When hypnotized subjects are told that they are deaf : GMAT Critical Reasoning (CR)
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When hypnotized subjects are told that they are deaf

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When hypnotized subjects are told that they are deaf and are [#permalink]

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68. When hypnotized subjects are told that they are deaf and are then asked whether they can hear the hypnotist, they reply, "No." Some theorists try to explain this result by arguing that the selves of hypnotized subjects are dissociated into separate parts, and that the part that is deaf is dissociated from the part that replies.

Which of the following challenges indicates the most serious weakness in the attempted explanation described above?

(A) Why does the part that replies not answer, "Yes"? I
(B) Why are the observed facts in need of any special explanation?
(C) Why do the subjects appear to accept the hypnotist's suggestion that they are deaf?
(D) Why do hypnotized subjects all respond the same way in the situation described?
(E) Why are the separate parts of the self the same for all subjects?
[Reveal] Spoiler: OA

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Re: When hypnotized subjects are told that they are deaf and are [#permalink]

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New post 17 Jul 2008, 11:10
IMO D,

all responding the same way goes againt the fact that 'selves of hypnotized subjects are dissociated into separate parts'. Hence responses should vary per person to person cause the part that responds has no idea about the fact that the person is deaf.
And for it to say 'Yes' each time, is not in line with the above mentioned fact( to me then it seems they are then connected)
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Re: When hypnotized subjects are told that they are deaf and are [#permalink]

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New post 17 Jul 2008, 11:48
well the answer is A but I did not understand why it is A.
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Re: When hypnotized subjects are told that they are deaf and are [#permalink]

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New post 17 Jul 2008, 11:57
Yea it is a contentious CR.

I still believe that if they are not connected, their actions will be independent of each other. The responces either being 'Yes' or a 'No' to me says somehow the responing part knows that it is a 'Yes'/'No' question. If it knows then there is a connection established right there.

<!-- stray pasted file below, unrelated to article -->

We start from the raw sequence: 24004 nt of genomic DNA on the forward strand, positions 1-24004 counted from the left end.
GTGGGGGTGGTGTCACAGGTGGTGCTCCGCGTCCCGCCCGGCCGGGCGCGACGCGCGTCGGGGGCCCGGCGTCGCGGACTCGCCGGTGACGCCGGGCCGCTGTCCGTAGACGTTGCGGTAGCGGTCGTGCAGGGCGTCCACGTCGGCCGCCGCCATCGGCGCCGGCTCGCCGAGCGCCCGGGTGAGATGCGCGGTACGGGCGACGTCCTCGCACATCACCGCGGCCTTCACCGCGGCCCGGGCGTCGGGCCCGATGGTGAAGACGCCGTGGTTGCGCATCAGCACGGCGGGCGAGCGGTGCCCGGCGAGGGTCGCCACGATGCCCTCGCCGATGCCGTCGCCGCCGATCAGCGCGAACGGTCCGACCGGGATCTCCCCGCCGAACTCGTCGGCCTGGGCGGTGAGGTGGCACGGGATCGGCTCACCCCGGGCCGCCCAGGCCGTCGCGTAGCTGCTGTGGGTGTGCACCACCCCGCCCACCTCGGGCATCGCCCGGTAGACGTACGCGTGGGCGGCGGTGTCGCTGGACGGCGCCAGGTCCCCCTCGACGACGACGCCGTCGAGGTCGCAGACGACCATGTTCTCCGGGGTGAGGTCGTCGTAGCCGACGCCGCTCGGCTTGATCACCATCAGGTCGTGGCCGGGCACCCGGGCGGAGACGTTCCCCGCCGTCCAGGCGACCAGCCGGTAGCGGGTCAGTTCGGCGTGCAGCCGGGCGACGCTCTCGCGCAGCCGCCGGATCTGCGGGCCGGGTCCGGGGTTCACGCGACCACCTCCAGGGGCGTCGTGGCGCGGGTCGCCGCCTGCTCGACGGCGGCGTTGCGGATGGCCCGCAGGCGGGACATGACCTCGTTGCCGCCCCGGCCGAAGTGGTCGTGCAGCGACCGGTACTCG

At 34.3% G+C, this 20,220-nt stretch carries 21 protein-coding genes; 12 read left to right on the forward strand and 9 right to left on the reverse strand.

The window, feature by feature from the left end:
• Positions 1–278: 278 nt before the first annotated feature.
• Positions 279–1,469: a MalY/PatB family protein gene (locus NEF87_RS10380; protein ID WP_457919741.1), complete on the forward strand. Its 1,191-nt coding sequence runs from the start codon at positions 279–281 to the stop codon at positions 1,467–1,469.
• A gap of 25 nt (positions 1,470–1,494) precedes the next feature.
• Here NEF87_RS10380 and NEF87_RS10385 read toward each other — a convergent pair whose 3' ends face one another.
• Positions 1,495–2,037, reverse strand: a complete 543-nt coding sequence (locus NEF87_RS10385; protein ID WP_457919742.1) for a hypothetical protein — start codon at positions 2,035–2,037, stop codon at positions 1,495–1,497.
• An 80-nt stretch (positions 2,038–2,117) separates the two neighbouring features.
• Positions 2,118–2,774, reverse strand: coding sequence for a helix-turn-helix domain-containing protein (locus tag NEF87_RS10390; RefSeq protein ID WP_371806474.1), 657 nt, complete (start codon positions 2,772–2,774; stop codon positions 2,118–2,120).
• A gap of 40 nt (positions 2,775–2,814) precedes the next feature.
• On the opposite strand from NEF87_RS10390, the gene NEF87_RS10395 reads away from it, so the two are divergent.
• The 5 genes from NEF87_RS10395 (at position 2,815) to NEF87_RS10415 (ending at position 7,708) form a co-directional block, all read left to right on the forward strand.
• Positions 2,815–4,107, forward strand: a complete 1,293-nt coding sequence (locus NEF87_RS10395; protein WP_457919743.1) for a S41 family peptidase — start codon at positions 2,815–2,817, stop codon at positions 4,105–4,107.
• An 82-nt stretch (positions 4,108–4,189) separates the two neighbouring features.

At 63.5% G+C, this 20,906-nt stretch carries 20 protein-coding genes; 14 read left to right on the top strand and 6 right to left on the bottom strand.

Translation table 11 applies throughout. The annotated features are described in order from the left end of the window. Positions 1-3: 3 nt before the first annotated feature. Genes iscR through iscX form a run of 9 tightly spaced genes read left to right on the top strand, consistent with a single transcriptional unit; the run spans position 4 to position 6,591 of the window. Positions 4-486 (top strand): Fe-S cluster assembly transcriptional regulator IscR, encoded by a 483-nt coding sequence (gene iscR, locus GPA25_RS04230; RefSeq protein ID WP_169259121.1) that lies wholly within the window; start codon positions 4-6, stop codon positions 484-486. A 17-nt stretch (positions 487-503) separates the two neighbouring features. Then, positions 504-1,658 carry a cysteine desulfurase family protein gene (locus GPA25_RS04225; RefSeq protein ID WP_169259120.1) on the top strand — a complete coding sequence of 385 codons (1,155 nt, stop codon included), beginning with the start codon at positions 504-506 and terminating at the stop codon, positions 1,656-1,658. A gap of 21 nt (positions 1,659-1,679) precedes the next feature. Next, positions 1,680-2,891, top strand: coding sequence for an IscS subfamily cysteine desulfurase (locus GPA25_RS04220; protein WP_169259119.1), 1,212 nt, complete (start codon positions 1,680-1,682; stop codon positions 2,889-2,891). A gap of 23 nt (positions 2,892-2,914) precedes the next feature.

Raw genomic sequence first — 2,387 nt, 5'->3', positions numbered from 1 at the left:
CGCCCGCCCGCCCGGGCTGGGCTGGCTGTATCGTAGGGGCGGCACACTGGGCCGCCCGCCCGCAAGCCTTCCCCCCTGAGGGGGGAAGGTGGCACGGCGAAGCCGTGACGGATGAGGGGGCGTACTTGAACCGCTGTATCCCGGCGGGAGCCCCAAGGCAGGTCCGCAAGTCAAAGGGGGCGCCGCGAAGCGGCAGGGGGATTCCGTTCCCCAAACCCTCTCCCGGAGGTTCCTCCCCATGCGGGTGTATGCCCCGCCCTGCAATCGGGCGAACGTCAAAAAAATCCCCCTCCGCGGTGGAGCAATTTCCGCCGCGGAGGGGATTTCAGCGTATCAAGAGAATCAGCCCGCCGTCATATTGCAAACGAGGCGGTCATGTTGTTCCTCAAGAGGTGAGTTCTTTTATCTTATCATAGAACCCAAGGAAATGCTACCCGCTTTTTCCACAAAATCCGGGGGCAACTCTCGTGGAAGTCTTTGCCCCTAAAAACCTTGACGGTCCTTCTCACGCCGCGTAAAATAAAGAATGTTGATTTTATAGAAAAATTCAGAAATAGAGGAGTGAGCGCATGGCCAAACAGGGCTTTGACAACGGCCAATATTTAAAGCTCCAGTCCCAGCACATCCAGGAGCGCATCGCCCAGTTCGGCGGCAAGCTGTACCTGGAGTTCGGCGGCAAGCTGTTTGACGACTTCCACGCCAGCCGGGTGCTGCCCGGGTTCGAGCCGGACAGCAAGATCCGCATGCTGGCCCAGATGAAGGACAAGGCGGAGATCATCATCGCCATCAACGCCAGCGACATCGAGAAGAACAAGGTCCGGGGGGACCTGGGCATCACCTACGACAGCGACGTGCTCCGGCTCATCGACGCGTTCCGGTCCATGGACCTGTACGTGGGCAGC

Rather if the response is random, that would prove that the responding piece is independent reacting is whichever way it pleases (not bounded by a yes/no situation).
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Re: When hypnotized subjects are told that they are deaf and are [#permalink]

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lets brick the argument:
hypnotized subject reply "NO" when asked "can you hear".
Theorist: There are 2 part: Part1: Deaf and Part2: Replies

WE need to weaken Theorist.
[Deaf part cannot hear and Part that reply could]

A: Weaken. Best Answer.
B: Out of scope
C: strengthens
D: comparision eliminate
E: neutral

Best answer is A.
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Re: When hypnotized subjects are told that they are deaf and are [#permalink]

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We have to weaken the argument.
Simply put, if we can establish that the two parts are connected then the whole argument will fall apart or else we need to cast doubt on the findings/conclusion.

If the subject replies YES then it means that may be the parts are connected and the subject is not hypnotized
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Re: When hypnotized subjects are told that they are deaf and are [#permalink]

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perfectstranger wrote:
68. When hypnotized subjects are told that they are deaf and are then asked whether they can hear the hypnotist, they reply, "No." Some theorists try to explain this result by arguing that the selves of hypnotized subjects are dissociated into separate parts, and that the part that is deaf is dissociated from the part that replies.
Which of the following challenges indicates the most serious weakness in the attempted explanation described above?
(A) Why does the part that replies not answer,
"Yes"? I
(B) Why are the observed facts in need of any
special explanation?
(C) Why do the subjects appear to accept the
hypnotist's suggestion that they are deaf? C
D) Why do hypnotized subjects all respond the
same way in the situation described?
E) Why are the separate parts of the self the same
for all subjects?



Conclusion : the part that is deaf is dissociated from the part that replies

(A) Why does the part that replies not answer,"Yes"? - Weakener - If the parts are dissociated for each other. then the part that replies is not aware of wat its saying then why should it always says "Yes"
(B) Why are the observed facts in need of any special explanation? - Irrelevant
(C) Why do the subjects appear to accept the hypnotist's suggestion that they are deaf? - - Irrelevant Not sure!!!!